Presenile because of presenilin: the presenilin genes and early onset Alzheimer's disease
Curr Opin Neurol 9(4): 254-9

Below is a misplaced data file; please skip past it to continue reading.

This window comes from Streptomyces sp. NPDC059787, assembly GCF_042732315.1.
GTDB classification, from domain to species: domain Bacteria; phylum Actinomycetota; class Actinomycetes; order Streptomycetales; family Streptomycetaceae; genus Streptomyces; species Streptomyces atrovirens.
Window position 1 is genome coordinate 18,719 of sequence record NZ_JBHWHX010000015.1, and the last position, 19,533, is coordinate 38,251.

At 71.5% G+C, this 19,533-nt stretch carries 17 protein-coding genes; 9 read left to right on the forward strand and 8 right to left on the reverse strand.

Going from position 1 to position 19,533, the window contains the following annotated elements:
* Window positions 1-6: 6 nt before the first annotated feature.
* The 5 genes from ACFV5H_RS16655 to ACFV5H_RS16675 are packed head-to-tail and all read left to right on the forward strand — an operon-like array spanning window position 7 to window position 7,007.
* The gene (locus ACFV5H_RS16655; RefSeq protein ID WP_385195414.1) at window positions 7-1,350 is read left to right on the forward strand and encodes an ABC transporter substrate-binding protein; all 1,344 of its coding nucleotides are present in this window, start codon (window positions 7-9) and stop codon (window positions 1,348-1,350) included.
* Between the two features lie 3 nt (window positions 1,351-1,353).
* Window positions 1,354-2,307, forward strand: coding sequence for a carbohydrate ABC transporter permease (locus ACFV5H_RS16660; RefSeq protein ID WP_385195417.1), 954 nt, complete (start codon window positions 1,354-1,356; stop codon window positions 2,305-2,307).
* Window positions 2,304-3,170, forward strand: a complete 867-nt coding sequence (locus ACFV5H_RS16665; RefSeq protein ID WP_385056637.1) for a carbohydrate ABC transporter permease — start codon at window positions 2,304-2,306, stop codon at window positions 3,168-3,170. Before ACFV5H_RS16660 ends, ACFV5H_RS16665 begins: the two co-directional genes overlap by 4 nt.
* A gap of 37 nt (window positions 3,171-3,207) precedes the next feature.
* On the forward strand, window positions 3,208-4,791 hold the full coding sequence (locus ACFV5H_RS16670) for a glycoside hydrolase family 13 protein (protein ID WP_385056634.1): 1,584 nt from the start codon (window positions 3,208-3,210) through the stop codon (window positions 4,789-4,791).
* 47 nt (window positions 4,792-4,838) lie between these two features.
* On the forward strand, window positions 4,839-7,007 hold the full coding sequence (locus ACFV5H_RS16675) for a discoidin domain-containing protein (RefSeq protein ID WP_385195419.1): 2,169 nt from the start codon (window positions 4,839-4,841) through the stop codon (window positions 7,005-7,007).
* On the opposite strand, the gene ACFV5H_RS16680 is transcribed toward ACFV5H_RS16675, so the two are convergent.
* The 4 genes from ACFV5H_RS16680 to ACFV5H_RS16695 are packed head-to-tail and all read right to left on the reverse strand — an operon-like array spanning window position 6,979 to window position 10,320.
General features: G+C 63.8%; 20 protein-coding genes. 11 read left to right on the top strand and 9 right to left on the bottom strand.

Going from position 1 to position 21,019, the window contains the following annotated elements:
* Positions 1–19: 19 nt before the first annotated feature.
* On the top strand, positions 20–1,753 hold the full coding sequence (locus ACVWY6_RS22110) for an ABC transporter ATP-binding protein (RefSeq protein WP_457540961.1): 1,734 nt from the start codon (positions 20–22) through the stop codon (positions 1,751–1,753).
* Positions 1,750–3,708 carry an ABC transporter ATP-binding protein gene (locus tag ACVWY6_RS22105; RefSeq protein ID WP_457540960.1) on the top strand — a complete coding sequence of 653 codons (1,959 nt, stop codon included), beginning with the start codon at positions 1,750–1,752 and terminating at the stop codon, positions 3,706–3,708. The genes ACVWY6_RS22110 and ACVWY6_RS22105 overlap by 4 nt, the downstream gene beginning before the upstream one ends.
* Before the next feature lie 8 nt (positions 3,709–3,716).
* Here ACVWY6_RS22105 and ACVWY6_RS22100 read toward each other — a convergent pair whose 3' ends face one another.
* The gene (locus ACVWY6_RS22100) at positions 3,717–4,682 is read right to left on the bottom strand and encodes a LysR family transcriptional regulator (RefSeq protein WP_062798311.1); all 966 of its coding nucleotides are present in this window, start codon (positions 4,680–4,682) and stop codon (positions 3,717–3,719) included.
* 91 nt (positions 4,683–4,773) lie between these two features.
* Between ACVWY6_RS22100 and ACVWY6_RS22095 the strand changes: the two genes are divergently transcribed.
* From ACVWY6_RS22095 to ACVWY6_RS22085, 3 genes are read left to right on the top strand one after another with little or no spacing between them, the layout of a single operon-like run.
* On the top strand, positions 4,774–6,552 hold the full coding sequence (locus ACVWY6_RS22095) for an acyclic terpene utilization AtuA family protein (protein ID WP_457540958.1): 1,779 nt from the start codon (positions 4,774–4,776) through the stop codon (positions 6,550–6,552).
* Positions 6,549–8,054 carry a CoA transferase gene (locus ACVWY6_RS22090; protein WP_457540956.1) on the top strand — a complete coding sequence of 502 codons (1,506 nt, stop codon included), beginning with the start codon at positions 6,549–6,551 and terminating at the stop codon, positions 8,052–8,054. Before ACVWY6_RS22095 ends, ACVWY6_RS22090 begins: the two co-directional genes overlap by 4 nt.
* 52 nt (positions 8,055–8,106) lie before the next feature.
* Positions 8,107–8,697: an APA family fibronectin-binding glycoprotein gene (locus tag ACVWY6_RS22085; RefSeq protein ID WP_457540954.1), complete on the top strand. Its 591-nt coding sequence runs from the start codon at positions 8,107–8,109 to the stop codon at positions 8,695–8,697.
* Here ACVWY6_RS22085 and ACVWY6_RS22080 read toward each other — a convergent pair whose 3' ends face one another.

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Alzheimer's disease is a neurodegenerative disorder characterized by the massive and invariant accumulation of amyloid plaques in the brains of affected patients. In many cases Alzheimer's disease occurs in the absence of a prior history of the disease in other family members and is designated as sporadic, whereas in approximately 10% of patients, dominantly transmitted mutations within one of three genes are found. A few mutations have been identified within the gene encoding the beta-amyloid precursor protein; however, these mutations account for only about 1-3% of cases with familial Alzheimer's disease. In the majority of autosomal dominant cases (40-50%), mutations have been found in a gene localized to chromosome 14. The responsible gene, now called presenilin-1, has recently been identified and shown to encode a putative seven transmembrane domain protein. Surprisingly, a second highly homologous gene (named presenilin-2) was cloned shortly thereafter. It is localized on human chromosome 1 and is also involved in a small number of cases with familial Alzheimer's disease. Early data suggest that mutations found within the two genes cause early onset Alzheimer's disease by influencing the proteolytic processing of amyloid beta-peptide in a pathological manner.